Who goes?

Who dresses up for the Venice Carnival?

Lots of enthusiastic tourists from all over the world visit the Venice Carnival. They may have different reasons for visiting, but whether they're in costume or not, they are all there to be part of the atmosphere. Some people like to join in, while others prefer just to watch and enjoy. Some people even do both, but on different days.

What can you do in costume?

There are carnival events on the stage in St Mark's Square and other key locations on certain times and days. Some of them are costume parades and competitions that you might be able to join in with, while others are strictly spectator events. The official carnival programme guides will tell you what's on, who it involves, and when. Visit the official Venice Carnival web site to get a copy.

Do I need a performing licence or permit?

The authorities don't employ all the people who dress in costume - although some tourists mistakenly think they do. This means that anyone can join in.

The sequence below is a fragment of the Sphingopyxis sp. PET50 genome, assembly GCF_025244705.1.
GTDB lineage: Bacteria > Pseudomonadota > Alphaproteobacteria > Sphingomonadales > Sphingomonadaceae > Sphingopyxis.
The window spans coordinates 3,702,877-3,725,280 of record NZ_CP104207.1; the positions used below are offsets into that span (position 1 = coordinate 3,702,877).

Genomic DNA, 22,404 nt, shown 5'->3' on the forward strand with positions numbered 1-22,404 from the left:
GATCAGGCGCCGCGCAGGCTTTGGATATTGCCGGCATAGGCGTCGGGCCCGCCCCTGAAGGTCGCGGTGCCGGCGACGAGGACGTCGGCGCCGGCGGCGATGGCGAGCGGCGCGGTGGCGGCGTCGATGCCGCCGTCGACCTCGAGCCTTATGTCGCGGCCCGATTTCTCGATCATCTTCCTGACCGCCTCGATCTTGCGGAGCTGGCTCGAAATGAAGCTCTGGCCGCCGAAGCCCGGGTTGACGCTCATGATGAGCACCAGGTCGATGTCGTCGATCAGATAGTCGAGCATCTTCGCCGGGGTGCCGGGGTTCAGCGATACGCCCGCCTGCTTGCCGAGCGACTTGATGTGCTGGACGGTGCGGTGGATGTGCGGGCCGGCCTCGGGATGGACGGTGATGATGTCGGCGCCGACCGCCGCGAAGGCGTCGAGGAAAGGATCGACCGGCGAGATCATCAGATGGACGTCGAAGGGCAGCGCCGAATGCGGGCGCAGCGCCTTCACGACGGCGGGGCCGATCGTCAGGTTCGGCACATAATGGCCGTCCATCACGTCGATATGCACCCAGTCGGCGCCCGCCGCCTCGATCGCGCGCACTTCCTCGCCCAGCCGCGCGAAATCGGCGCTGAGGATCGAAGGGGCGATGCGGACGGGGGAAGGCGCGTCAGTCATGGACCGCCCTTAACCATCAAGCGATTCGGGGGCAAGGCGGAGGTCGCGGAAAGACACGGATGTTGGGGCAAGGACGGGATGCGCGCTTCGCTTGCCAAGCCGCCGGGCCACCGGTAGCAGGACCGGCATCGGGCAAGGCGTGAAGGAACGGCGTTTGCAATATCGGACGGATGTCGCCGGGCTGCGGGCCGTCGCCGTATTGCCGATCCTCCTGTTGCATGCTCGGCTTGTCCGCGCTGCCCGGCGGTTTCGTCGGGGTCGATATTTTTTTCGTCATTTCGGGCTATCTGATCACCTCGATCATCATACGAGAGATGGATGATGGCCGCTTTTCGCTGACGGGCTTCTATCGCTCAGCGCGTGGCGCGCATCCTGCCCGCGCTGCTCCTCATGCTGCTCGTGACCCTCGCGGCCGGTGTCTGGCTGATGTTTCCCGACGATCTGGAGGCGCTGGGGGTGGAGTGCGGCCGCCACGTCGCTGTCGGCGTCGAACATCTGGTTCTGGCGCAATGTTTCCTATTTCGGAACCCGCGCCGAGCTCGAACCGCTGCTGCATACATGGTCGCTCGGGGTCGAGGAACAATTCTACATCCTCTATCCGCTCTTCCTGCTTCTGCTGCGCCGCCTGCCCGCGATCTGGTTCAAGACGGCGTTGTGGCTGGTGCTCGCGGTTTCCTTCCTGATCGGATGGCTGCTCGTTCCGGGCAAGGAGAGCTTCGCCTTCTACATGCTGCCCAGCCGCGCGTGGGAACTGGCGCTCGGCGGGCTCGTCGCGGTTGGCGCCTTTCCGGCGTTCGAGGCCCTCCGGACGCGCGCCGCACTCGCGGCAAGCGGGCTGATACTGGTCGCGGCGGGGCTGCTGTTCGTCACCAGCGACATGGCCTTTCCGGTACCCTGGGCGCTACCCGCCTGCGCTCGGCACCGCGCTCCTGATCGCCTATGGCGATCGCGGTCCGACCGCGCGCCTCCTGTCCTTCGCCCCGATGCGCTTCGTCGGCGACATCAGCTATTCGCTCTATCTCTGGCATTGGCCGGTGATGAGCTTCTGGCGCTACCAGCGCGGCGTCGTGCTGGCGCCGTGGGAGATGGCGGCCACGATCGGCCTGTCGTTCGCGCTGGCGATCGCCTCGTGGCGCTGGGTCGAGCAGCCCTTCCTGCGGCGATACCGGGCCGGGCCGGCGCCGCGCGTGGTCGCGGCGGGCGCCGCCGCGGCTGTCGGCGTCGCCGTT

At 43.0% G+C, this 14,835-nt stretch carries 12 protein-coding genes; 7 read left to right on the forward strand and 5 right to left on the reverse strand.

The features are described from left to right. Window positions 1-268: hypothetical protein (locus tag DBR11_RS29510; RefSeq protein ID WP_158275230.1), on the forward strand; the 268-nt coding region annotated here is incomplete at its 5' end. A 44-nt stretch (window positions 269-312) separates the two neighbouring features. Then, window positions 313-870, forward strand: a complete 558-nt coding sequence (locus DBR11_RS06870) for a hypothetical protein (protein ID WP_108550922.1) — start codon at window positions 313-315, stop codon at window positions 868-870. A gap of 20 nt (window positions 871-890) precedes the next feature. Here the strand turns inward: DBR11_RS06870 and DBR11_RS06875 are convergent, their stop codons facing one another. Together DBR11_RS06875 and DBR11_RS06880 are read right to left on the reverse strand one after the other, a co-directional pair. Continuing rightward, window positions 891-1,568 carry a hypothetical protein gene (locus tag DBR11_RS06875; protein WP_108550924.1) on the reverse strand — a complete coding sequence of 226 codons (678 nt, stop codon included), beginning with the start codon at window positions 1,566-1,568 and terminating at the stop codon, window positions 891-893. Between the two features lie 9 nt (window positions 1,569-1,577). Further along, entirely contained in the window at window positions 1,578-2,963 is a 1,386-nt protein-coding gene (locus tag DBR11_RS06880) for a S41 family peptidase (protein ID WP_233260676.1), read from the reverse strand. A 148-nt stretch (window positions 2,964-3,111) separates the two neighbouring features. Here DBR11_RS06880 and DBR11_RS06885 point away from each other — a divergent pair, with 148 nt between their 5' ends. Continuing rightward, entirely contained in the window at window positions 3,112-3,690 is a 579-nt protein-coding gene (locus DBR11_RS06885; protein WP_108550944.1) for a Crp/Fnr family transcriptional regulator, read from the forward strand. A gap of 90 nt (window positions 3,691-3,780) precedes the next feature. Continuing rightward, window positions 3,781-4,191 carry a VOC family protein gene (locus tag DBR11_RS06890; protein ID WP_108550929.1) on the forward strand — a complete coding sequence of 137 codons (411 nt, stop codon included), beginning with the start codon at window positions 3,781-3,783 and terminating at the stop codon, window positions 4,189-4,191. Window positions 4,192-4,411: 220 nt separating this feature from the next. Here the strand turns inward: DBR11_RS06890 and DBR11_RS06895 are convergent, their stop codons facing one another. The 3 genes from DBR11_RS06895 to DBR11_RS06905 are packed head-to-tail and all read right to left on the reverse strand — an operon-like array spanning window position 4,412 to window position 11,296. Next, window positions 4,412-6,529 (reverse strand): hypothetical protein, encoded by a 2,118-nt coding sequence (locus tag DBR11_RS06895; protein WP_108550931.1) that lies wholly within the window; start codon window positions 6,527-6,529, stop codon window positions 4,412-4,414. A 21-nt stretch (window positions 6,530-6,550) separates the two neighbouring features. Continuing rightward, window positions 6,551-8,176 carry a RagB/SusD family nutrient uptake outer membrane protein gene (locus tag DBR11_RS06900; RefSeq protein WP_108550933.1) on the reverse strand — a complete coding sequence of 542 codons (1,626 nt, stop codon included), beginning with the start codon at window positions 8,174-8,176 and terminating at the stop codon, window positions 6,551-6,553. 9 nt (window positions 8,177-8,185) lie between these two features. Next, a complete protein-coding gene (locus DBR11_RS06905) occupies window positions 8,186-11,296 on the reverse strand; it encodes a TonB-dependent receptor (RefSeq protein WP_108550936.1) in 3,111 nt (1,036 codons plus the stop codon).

Obviously, if you want to do other activities such as performing music or selling things, you're going to need some kind of permission to do that. But if you just want to dress up and join in, that should be no problem. We've never known anyone who was arrested for being dressed as Don Giovanni or impersonating King Louis XIII (at least not in the 21st century), so that's probably a good sign!

In many other carnivals around the world there's an organised parade, usually with barriers that keep
the spectators and the performers apart. It's totally different in Venice. Yes, there are organised parades, but they're less prominent. For the most part, everyone mingles together throughout the day.

How do people react?

We hadn't seen the festivities before the first time we arrived, so we weren't sure what to expect. Would there be many other people dressed up? Would we be the only ones dressed up? Well, we were certainly the only ones dressed up as we left our hotel. The strange thing was, no-one seemed to pay much attention to a medieval prince and princess walking down the 21st century high street and onto the waterbus. Which was a good sign.

In fact, the only person who had said anything negative to us was the hotel receptionist, who was worried that we were in our room all morning, and the staff wouldn't be able to clean our room that day. But that's the Carnival for you - some of those costumes take a long time to put on!